The Affordable Care Act, also known as Obamacare, is one of the biggest revamps of our health care system in last 50 years since the introduction of Medicare and Medicaid in 1965. It changes the rules of health insurance coverage not only for businesses and insurers, but also for an estimated 20 million Americans. Since being signed into law four years ago, the details of the ACA have been trickling out to the masses. This year, however, marks the first phase of implementation.
The complexities of health care reform are difficult to navigate, but it’s important, particularly for those of us in the HR and staffing industries, to at least be well-versed on a few key areas. We’ve spent countless hours researching and following the latest provisions released on the ACA to do just that — we needed to do this not just for our own company, but to be an informed resource for our clients.
I break down some of the central points in this piece (meant to be informative and not a substitute for legal counsel), but consider first watching this six-minute video by the Kaiser Family Foundation. It is adeptly narrated by Charlie Gibson, former anchor of ABC’s “World News with Charlie Gibson,” and provides one of the better overviews of health care reform for every person. It will serve as good context for the information that follows.
Keeping Track of the Changes
As recently as February of this year, the IRS and Treasury Department updated the rules for implementing the employer “shared responsibility” provisions, also known as the “pay or play” mandate (all 227 pages worth). To understand pay or play, I thought Liz Moughan outlined it succinctly in a recent Talent Management.com piece:
- Play: Provide health care coverage for all employees who qualify as full-time under the ACA guidelines and elect to obtain coverage. In doing so, costs will probably rise, and finding a way to absorb these costs will not be easy.
- Pay: Choose to not provide coverage and elect to pay the government’s penalties for noncompliance. Companies choosing this strategy are at risk of employee and public backlash, which can result in anything from increased turnover to decreased employee productivity and morale to a negative impact on stock price.
Additionally, there are still no financial requirements for small businesses to contribute to their employees’ health insurance. Companies with 50 to 99 employees that do not yet provide affordable health insurance to their full-time employees (defined as working an average of 30 hours or more per week) will report on their workers and coverage in 2015, but have until 2016 before any employer responsibility payments could apply. Larger employers with 100 or more employees can phase-in the percentage of full-time workers that they need to offer coverage to, from 70 percent in 2015 to 95 percent in 2016 and beyond.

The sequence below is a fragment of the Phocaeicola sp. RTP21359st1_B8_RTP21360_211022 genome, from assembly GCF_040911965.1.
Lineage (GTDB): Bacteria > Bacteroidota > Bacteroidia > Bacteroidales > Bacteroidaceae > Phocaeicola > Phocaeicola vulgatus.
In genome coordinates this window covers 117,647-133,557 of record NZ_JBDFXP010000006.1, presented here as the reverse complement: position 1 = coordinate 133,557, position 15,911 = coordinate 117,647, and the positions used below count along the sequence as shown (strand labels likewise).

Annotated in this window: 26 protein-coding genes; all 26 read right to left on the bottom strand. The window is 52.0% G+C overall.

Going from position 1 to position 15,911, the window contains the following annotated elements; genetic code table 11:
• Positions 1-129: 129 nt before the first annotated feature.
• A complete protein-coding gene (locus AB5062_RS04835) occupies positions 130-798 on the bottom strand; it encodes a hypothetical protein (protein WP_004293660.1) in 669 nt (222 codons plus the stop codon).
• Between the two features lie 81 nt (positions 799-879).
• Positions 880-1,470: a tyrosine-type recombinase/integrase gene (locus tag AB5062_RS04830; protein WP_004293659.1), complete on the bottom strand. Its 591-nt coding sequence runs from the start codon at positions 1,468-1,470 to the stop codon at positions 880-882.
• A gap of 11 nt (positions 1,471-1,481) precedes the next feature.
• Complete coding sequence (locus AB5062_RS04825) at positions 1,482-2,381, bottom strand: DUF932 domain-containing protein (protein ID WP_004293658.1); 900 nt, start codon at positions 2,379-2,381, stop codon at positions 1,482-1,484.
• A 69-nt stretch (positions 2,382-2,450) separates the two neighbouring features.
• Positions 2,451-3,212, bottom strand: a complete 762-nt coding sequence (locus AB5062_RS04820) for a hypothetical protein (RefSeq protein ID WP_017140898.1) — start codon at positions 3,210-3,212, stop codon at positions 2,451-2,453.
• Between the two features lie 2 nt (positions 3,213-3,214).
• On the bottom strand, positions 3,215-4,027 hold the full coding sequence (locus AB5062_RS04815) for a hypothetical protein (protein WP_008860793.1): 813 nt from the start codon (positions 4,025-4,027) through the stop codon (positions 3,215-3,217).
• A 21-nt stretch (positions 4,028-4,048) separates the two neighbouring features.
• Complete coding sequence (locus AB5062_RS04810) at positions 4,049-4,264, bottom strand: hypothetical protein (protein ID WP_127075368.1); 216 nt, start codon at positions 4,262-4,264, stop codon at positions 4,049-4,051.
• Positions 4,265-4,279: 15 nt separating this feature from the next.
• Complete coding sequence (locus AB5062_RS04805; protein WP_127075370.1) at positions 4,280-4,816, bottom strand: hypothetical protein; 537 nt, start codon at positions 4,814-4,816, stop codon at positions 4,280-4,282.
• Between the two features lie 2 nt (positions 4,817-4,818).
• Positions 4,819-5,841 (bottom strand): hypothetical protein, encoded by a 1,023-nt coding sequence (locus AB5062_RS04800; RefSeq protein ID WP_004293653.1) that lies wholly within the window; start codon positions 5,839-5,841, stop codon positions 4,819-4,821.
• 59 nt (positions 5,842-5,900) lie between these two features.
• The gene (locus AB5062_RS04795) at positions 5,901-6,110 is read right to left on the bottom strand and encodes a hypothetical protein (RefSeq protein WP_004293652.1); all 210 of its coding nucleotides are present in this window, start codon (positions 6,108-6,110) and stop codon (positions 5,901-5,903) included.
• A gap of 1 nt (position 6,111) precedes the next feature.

Ignoring It Won’t Make It Go Away
The objective of the ACA is to increase the affordability and rate of health insurance coverage and reduce the overall costs of health care for individuals and the government. It provides a number of mechanisms — including mandates, subsidies and tax credits — to employers and individuals to increase the coverage rate and health insurance affordability.
Because of its impact and influence on business, the ACA requires special attention when it comes to workforce planning. At this point in time, not only are employers still working through the technical aspects of the health care bill, but they are now focused on learning what others are doing and taking cues from industry leaders by identifying best practices and determining a course of action. Or they should be.
A recent survey by the Staffing Industry Analysts found that preparing for health care reform was actually a low priority for companies. In fact, 64 percent don’t know what short-term actions they will take, whether it is assignment limits, cost containment, more part-time workers, temporary workers or compliance, among others. Perhaps this is because the specifics and implementation of the ACA are still changing, which makes this moving target even more difficult to catch.
By seeking advice from the experts in your circles, business leaders can be proactive in their planning and internal communication to lessen the disruptive effects of the ACA.
When considering the sheer volume of people the ACA affects it is understandable that the level of detail can be overwhelming. Talent Management, as well as the American Staffing Association, are places to turn for advice and assistance on understanding the latest strategic workforce practices and nuances of the ACA — including the intention of the law, how it pertains to companies and the risks and considerations.
Subsequent posts on this blog will address small and large business strategies, staffing industry best practices and in more detail. What questions do you have? Please post them here and I’ll work to address them.